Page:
A Plea for Pedestrians in Pakistan

In this editorial, Ibne Ahmad of Rawalpindi, Pakistan claims that cars are significantly impacting the quality of life there, and that pedestrians and public space need to be reclaimed for the sake of equality.
October 6, 2008, 12pm PDT | Tim Halbur
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"Kids are detained at home after school hours, in dread of speeding vehicles, and are not allowed to get outside alone. Often there are no sidewalks. Even when there are, parking bays are carved out of them, or cars simply park on them in a symbolic ritual that illustrates class distinction between members of the car-owning minority as first-class citizens, and the rest.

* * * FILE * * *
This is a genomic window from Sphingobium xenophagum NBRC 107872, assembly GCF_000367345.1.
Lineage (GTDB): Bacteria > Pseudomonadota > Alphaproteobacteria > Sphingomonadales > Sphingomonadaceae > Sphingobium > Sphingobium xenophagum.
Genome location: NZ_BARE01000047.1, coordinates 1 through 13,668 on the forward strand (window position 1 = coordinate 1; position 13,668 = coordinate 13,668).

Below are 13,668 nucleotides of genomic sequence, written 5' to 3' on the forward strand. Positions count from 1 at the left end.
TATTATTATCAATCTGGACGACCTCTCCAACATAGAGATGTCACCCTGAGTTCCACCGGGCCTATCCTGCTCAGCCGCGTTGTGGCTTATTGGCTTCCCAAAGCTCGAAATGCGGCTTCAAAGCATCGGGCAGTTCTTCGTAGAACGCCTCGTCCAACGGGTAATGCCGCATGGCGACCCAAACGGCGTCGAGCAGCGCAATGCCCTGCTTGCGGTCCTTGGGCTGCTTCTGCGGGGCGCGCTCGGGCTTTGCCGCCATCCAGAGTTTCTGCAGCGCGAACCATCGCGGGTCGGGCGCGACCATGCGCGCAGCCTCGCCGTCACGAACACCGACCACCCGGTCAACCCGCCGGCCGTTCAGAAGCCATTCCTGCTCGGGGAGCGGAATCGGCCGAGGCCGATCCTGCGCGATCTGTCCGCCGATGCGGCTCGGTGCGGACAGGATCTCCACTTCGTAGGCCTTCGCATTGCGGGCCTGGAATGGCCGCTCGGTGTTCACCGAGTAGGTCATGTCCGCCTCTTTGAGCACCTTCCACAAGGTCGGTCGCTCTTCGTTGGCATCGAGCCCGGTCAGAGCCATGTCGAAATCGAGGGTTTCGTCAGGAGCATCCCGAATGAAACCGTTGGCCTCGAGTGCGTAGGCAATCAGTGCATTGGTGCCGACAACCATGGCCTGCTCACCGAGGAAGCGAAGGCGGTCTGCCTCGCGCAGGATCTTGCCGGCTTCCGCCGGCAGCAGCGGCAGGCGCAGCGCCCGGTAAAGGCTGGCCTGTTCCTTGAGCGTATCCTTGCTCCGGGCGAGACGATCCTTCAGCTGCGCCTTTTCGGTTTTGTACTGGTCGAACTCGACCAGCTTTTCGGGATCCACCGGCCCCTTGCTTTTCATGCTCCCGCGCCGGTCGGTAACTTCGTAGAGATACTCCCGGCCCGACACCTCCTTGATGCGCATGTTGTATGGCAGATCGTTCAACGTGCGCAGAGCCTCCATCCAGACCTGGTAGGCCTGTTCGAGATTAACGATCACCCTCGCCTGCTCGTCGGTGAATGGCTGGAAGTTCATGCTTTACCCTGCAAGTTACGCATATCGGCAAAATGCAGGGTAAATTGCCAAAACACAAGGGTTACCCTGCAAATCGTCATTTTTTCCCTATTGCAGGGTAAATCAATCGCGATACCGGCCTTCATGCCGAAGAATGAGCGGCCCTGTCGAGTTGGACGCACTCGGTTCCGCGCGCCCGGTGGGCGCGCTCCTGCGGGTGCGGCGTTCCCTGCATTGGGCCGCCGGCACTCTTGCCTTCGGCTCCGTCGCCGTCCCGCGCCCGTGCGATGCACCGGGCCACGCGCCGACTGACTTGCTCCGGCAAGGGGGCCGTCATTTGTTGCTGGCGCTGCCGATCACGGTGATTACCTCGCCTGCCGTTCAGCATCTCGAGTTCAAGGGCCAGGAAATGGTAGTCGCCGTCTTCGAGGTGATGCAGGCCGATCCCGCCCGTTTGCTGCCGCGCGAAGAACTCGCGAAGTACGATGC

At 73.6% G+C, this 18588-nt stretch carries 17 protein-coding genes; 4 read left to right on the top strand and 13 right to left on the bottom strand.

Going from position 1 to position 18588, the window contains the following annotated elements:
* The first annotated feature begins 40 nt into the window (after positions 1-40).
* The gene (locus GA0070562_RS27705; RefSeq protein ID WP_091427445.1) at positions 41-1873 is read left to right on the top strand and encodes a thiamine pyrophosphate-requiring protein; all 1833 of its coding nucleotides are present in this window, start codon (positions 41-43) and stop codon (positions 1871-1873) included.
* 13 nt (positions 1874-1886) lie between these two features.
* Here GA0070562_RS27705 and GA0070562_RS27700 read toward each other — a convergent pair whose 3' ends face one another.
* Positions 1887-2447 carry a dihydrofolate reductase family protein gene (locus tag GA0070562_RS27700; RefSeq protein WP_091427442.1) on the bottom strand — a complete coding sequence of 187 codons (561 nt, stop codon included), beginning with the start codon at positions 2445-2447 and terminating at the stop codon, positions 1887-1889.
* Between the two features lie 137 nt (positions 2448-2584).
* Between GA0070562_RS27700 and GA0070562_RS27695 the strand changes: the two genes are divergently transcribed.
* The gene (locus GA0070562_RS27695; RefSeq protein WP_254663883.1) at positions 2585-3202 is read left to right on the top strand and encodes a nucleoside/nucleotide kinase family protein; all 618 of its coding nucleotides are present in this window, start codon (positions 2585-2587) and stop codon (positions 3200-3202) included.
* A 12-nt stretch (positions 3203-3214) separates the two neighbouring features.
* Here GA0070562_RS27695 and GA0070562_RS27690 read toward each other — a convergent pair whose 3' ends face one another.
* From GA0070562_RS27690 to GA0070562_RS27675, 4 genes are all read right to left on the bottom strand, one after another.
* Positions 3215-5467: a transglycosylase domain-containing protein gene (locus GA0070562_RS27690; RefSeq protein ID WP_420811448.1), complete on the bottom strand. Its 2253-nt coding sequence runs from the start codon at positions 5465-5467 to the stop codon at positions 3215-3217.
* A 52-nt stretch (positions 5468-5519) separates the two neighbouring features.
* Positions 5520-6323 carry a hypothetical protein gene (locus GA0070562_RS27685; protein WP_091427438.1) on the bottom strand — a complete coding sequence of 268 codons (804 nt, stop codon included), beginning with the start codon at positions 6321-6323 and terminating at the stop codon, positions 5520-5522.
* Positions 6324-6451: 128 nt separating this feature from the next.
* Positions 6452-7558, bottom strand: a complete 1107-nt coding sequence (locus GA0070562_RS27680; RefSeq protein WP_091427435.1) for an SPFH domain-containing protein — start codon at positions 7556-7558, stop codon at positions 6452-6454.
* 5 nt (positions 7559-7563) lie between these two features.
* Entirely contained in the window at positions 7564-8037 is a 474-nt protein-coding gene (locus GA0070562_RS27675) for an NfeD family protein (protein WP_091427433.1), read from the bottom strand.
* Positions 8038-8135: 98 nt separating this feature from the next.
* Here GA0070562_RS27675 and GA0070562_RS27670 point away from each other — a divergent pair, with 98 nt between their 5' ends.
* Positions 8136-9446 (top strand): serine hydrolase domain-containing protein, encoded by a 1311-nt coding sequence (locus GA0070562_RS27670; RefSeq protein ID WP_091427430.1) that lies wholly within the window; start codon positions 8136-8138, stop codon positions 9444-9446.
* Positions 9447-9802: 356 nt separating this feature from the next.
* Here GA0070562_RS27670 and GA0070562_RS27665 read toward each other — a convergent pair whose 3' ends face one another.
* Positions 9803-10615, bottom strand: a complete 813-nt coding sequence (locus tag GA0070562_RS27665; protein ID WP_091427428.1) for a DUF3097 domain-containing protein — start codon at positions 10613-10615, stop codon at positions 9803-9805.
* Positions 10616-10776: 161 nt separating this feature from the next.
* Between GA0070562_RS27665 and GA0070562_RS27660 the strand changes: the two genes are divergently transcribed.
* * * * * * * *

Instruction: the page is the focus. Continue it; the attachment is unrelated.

If car use is not restricted it demands unlimited investments in road infrastructure, which would consume limited public funds that should instead go to water and sewage supply, schools, parks and meeting the other basic needs of the poor. As traffic worsens, decisions are made to make more roads than taking road space away from private vehicles for quality bus systems to transport people to work. It further complicates the problems of the poor."

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Published on Sunday, October 5, 2008 in The News International
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